With machines set up in rows to encourage competition, many ordinary gyms cater to men's bodies and psychology, right down to the urinals that were "accidentally" installed in the women's locker room. At Curves, you'll move around a circuit of hydraulic resistance machines that have been designed to work with women's bodies and promote weight loss, protect against osteoporosis, and deal with arthritis. An experienced trainer is always nearby to help manage your machine maneuvering and your muscle making. Instead of fiddling with weight stacks and losing your momentum, the hydraulic machines use your body weight and fitness level to create resistance that matches your abilities, decreasing the risk of soreness or injury. Because traditional lift-and-lower motions create bulky muscles, each machine uses push-and-pull motions to create toned, lean muscles perfect for crushing a grapefruit without looking like you can.
Staff Size: 1 person
Pro Tip: Please come READY to run, PUNCH, sweat and work hard.
Good for Kids: No
Q&A with Tiffany Connell, Owner, Trainer.
What sets your business apart from your competition?
The ladies -nly Power Punch and Cross Fusion Fitness classes were created by a professional MMA Fighter to give all women the ability to train like a pro and look like a pro, without getting punched, kicked, or taken down. The workouts we do are the same workouts professional fighters and athletes use in their every day training routines.
What was the inspiration for starting this business?
A girlfriend came to me for help with post baby weight loss, and after seeing results so soon, convinced me to extend my training to other women.
What is the best reaction you?ve ever gotten from a customer?
We've gotten too many to choose just one.
But to see women who have never worked out a day in their life lose dress sizes, and feel better about themselves, is simply amazing.
What?s your favorite part about your job?
Seeing people succeed. Seeing people happy about themselves now, when before they weren't.
Before Bogdan and Gosia Wienc founded Magic Dance Club, they had already cast spells across Europe with their elegant footwork. Having conquered the floors of their native Poland as finalists in the Polish National Championships, the couple perfected their craft in England under the tutelage of some of Europe's most esteemed ballroom dance coaches. By the time they made it to Florida, the dancing duo was unstoppable. They were named one of the twelve best couples at the U.S. National Championships in the standard ballroom division and earned membership in the National Dance Council of America.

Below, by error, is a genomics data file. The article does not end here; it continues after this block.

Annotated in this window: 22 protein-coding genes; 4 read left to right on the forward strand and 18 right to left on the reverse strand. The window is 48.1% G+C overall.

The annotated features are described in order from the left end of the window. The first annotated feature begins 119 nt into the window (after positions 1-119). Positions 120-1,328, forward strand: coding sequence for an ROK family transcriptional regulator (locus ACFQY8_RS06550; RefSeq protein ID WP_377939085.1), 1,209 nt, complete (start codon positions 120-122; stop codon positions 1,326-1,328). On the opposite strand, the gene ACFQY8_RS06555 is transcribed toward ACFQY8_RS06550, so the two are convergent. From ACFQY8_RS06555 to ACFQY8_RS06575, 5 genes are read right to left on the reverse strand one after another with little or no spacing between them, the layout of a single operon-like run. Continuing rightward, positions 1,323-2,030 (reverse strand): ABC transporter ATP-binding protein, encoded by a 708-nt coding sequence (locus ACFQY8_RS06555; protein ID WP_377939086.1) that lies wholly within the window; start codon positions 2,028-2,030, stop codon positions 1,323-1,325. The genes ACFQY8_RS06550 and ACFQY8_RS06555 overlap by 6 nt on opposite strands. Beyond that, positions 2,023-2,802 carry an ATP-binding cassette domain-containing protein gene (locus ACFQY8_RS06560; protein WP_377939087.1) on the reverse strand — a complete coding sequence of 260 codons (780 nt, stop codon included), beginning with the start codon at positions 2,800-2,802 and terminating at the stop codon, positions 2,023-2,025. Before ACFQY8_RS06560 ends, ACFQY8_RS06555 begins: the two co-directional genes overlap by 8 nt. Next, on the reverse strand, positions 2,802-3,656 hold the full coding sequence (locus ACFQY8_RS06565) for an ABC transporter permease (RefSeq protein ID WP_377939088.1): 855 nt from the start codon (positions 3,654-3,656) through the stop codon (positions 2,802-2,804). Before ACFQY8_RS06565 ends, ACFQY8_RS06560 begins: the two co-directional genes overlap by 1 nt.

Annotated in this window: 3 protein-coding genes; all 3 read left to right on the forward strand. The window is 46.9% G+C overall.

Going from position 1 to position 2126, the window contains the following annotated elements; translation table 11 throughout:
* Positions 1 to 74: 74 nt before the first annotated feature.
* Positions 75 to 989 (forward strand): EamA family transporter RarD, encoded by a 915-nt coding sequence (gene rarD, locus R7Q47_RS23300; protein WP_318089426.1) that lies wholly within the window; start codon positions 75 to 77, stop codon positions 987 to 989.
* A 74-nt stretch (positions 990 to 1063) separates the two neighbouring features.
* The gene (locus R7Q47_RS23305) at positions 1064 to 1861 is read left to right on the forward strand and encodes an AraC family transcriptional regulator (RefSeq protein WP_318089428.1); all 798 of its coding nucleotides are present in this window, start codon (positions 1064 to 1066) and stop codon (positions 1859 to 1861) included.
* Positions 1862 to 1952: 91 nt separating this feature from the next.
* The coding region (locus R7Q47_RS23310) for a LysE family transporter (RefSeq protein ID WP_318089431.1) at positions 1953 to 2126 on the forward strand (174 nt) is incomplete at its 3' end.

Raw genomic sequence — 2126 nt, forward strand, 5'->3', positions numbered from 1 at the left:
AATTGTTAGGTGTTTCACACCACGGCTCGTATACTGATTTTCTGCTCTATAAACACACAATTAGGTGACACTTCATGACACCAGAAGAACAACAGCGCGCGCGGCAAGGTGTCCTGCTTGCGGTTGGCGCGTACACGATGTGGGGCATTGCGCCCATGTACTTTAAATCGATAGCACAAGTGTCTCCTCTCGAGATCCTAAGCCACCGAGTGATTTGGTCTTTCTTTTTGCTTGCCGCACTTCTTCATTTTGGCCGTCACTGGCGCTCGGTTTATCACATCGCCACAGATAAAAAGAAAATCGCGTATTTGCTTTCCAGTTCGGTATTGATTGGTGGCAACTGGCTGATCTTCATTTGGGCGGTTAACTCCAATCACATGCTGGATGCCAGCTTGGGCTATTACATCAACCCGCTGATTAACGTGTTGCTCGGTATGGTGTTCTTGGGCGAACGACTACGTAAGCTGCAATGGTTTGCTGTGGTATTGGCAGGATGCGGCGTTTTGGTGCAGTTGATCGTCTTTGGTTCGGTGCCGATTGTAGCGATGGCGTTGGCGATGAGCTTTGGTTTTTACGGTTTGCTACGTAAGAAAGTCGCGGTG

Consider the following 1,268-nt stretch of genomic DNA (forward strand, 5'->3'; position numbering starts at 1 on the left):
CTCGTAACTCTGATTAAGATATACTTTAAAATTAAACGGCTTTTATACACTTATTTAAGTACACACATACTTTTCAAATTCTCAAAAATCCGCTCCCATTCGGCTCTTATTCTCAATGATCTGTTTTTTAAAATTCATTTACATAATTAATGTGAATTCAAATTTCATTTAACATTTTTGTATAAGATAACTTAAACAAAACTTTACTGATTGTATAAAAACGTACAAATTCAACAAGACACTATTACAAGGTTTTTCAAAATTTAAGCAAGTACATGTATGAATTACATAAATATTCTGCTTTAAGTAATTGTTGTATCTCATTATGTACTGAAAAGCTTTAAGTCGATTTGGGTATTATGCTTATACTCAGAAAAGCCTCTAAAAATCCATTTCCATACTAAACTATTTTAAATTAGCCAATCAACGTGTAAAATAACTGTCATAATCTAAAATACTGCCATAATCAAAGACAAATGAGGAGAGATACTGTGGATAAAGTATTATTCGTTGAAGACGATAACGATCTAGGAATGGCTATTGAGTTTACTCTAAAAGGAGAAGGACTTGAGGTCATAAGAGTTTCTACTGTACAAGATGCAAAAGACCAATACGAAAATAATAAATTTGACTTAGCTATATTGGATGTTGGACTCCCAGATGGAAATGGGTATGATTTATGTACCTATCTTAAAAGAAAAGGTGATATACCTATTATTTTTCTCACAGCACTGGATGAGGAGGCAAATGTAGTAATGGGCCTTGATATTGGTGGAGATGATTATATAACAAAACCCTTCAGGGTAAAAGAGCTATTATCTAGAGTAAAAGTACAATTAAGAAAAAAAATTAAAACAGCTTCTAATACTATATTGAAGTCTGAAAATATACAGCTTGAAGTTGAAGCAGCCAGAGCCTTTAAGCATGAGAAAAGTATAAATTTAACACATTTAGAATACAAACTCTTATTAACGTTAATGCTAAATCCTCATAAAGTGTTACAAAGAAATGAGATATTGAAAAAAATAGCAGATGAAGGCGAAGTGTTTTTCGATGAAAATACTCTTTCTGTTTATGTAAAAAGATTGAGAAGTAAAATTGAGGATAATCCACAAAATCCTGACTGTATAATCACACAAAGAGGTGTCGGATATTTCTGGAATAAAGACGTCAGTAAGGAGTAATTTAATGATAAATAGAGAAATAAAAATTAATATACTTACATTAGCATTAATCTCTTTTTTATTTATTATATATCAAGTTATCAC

Now, they're "in the business of making people happy" at their own studio, Magic Dance Club, where students master an array of joyous dances, including the tango, foxtrot, mambo, swing, and the cha cha. All lessons take a three part approach, as students start in private sessions, graduate to group lessons, and then field test their skills during dance parties.
The German American Friendship Society of Pinellas brings together locals with a connection to Germany whether that connection is being of German descent or having served in Germany in the military. Whatever their background, all society members have one important thing in common: they love German culture. The society runs Saturday-night dances with rotating themes and a live band, and also participates in a number of folk festivals across the state. Members can also look forward to a number of events to celebrate German heritage including the always popular Oktoberfest. The festival showers participants in authentic German food and beer, live Oompah music and dancing, and a beer-mug-holding contest to see who can go the longest without snorkeling in their glass.
The sounds of crunching leaves break the otherwise still air, causing a pair of laser-tag teammates to slow their breathing and crouch down low. One of them puts a finger to her lips and peers over a fallen log, catching sight of an opponent before carefully aiming her laser gun in his direction. The sensors strapped to his head detect the hit, disengaging his gear for up to three seconds and rendering him unable to retaliate.
This is a common scene at Mission Quest Adventures, where players cavort in an outdoor arena while clutching weapons loaded with laser beams. Adrenaline levels spike as warriors dive under bushes and dodge behind trees, aiming for victory in organized games such as capture the flag, last person standing, and pantomimed bowling.